Hip Hop and Philosophy: Rhyme 2 Reason

By Derrick Darby; Tommie Shelby | Go to book overview

11
Girl Got 99 Problems:
Is Hip Hop One?

SARAH MCGRATH and LIDET TILAHUN

Is hip hop bad for women? Well, it's complicated. Many feminists, cultural critics, and politicians often focus on its negative portrayal of women. But anyone who makes the blanket statement that hip hop is bad for women hasn't looked at enough of the culture: it's like someone who sees American Psycho, believes the movie is misogynist, and concludes that Hollywood is bad for women. This track will consider several arguments for the conclusion that some hip-hop lyrics—call them “the controversial lyrics” to be clear that we're not talking about all lyrics—are bad for women and ask whether any of these arguments are sound.


Hatin' on Hip Hop?

But first, we want to give some examples of lyrics that are about women but don't seem to be bad for them. Some lyrics protest the situation of poor urban women; others encourage women to talk about sex or to take control of their lives. For example, in “Brenda's Got a Baby,” Tupac lets us in on the life of a woman without education and opportunities: “I hear Brenda's got a baby / But, Brenda's barely got a brain / A damn shame / That girl can hardly spell her name.”1 Tupac continues by showing ya “how it affects the whole community.” He's just reporting the facts. Far from being an indictment of Brenda, or unwed mothers, this is a protest song.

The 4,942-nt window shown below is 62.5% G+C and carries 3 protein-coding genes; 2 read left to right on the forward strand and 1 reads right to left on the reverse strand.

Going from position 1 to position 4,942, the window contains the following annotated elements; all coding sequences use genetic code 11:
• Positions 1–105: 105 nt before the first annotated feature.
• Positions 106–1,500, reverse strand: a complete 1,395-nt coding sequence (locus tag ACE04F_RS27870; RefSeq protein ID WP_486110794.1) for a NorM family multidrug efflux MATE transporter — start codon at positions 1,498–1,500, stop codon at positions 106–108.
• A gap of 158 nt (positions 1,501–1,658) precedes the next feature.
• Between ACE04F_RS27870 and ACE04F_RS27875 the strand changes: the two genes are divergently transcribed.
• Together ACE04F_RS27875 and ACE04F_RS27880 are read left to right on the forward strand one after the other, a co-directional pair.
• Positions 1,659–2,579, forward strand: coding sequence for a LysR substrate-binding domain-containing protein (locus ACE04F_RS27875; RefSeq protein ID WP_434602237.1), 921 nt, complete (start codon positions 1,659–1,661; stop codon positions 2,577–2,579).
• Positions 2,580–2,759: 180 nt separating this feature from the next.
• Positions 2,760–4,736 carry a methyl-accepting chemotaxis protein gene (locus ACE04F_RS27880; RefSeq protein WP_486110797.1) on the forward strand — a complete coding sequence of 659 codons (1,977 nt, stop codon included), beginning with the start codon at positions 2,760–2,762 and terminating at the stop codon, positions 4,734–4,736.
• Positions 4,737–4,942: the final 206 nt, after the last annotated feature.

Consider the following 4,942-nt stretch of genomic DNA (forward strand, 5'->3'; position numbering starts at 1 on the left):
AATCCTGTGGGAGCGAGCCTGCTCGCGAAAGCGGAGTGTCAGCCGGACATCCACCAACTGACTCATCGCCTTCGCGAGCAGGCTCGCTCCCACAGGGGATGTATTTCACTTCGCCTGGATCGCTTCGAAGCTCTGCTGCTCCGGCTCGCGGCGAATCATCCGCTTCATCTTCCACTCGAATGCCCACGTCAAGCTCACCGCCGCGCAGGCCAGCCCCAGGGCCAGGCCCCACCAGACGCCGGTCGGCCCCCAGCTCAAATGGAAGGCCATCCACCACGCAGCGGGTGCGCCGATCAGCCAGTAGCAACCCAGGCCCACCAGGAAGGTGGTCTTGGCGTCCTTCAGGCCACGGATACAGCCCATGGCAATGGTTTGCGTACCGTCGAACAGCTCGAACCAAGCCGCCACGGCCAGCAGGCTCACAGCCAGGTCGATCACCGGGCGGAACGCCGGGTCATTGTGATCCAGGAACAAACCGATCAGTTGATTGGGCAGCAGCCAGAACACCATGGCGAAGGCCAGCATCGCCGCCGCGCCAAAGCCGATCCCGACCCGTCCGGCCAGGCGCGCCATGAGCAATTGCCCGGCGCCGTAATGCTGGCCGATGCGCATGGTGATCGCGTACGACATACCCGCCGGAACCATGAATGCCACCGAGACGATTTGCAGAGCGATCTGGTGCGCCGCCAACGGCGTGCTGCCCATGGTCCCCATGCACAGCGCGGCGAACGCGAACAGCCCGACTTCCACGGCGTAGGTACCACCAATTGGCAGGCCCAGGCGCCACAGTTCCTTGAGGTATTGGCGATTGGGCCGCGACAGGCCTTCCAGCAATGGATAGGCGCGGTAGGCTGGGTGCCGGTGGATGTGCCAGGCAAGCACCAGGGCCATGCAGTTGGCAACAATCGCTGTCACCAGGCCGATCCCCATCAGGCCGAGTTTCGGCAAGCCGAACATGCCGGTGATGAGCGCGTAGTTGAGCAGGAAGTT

1 2Pac, “Brenda's Got a Baby,” 2Pacalypsc Now (Interscope, 1991).

-133-

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